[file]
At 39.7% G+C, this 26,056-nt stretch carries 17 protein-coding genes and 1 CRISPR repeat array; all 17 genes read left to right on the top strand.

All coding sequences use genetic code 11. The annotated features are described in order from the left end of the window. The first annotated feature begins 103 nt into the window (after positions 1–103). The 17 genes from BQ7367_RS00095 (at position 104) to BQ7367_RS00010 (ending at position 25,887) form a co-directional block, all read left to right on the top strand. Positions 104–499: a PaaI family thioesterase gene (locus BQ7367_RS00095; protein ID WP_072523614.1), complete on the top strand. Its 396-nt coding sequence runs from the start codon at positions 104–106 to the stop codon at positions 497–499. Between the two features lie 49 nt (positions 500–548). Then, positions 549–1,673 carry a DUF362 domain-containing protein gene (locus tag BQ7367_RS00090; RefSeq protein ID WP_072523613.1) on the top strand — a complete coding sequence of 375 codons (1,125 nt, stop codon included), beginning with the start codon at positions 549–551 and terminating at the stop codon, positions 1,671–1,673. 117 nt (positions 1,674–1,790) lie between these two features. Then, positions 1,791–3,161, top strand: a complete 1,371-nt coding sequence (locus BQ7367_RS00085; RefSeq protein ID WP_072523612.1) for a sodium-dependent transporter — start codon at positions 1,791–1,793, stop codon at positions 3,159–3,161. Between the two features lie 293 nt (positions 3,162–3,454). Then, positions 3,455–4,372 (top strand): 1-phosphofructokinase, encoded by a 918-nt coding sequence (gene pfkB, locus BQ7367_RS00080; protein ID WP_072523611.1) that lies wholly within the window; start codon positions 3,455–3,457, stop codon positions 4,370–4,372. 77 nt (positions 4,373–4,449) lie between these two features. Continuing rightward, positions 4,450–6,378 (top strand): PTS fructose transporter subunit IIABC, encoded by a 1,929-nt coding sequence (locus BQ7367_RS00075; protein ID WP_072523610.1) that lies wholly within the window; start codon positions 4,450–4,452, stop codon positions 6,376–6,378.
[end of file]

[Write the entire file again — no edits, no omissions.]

At 39.7% G+C, this 26,056-nt stretch carries 17 protein-coding genes and 1 CRISPR repeat array; all 17 genes read left to right on the top strand.

All coding sequences use genetic code 11. The annotated features are described in order from the left end of the window. The first annotated feature begins 103 nt into the window (after positions 1–103). The 17 genes from BQ7367_RS00095 (at position 104) to BQ7367_RS00010 (ending at position 25,887) form a co-directional block, all read left to right on the top strand. Positions 104–499: a PaaI family thioesterase gene (locus BQ7367_RS00095; protein ID WP_072523614.1), complete on the top strand. Its 396-nt coding sequence runs from the start codon at positions 104–106 to the stop codon at positions 497–499. Between the two features lie 49 nt (positions 500–548). Then, positions 549–1,673 carry a DUF362 domain-containing protein gene (locus tag BQ7367_RS00090; RefSeq protein ID WP_072523613.1) on the top strand — a complete coding sequence of 375 codons (1,125 nt, stop codon included), beginning with the start codon at positions 549–551 and terminating at the stop codon, positions 1,671–1,673. 117 nt (positions 1,674–1,790) lie between these two features. Then, positions 1,791–3,161, top strand: a complete 1,371-nt coding sequence (locus BQ7367_RS00085; RefSeq protein ID WP_072523612.1) for a sodium-dependent transporter — start codon at positions 1,791–1,793, stop codon at positions 3,159–3,161. Between the two features lie 293 nt (positions 3,162–3,454). Then, positions 3,455–4,372 (top strand): 1-phosphofructokinase, encoded by a 918-nt coding sequence (gene pfkB, locus BQ7367_RS00080; protein ID WP_072523611.1) that lies wholly within the window; start codon positions 3,455–3,457, stop codon positions 4,370–4,372. 77 nt (positions 4,373–4,449) lie between these two features. Continuing rightward, positions 4,450–6,378 (top strand): PTS fructose transporter subunit IIABC, encoded by a 1,929-nt coding sequence (locus BQ7367_RS00075; protein ID WP_072523610.1) that lies wholly within the window; start codon positions 4,450–4,452, stop codon positions 6,376–6,378.